In addition to her illnesses, the family has been ill-fated over the years when first, Sherine, the matriarch of the family had to stop working when she developed several illnesses.“Everything was going okay so far, because I use to go out and do days work,” she explained, “I am diabetic and also suffer with high cholesterol. In January 2020 I had a heart attack and since then I keep having black outs. So I am unable to work now. But I somehow manage to keep her in school.”

While Denaelia’s father, now the sole bread winner of the family, was able to continue his trade, he was hit from his motorcycle in 2020 and robbed of his chain saw, which was his main work tool. While he has pressed on despite the challenges, by doing odd jobs, Sherine explains that it is still a very difficult time for the family.

She explained that Denaelia is on PATH so she had received a tablet through the Ministry of Education, Youth and Information (MOEYI), but the internet access was the most challenging.

“She [Denaelia] now only suffers from allergies these days and she is complaining about her eyes being a bit blurry,” Sherine expressed, “But you know how it is I can’t afford to take her to get them checked out.”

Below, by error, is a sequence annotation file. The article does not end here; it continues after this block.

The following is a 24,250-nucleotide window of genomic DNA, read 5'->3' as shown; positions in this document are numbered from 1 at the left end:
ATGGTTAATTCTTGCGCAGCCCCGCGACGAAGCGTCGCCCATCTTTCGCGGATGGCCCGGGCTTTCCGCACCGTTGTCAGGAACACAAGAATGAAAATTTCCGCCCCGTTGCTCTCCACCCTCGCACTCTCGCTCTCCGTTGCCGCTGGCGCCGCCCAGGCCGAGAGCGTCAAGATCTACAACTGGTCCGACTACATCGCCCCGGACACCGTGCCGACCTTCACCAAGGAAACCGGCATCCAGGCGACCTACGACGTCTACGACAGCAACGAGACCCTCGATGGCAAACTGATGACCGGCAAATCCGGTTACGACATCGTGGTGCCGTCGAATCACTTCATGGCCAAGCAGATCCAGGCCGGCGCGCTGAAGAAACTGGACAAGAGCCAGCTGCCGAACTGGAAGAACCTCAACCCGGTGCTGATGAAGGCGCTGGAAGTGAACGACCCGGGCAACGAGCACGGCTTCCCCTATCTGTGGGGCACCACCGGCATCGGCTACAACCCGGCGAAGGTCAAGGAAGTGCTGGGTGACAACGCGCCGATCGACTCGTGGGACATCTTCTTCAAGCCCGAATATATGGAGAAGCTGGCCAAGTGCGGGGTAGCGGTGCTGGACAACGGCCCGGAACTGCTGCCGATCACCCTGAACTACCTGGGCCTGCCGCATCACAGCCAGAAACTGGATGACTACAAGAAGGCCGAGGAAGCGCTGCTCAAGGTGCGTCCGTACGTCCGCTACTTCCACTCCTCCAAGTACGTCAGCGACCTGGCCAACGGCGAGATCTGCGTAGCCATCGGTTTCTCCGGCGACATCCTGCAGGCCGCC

Denaelia’s teacher, Taleisha Plummer expressed her pride in her student, stating that, “Denaelia is very disciplined when it comes on to learning. She is an active student when it comes on to extra-curricular activities. She doesn’t back down from any tasks given to her. She is a member of the dance group and she is one of the leaders in Brownie. I am now her Grade Six teacher, but I also taught her in Grade three. When she was in Grade three she was absent a lot, but she still always came first, because she was still doing her work during her illness. She works well independently.”

One week before she was required to sit the PEP exams, the family was successful in acquiring Internet at their home. Studying will now be easier for Danaelia who is confident that she did well enough on her exams and will be given her first choice to be enrolled at Manning’s School, which is a top choice for many Westmoreland students.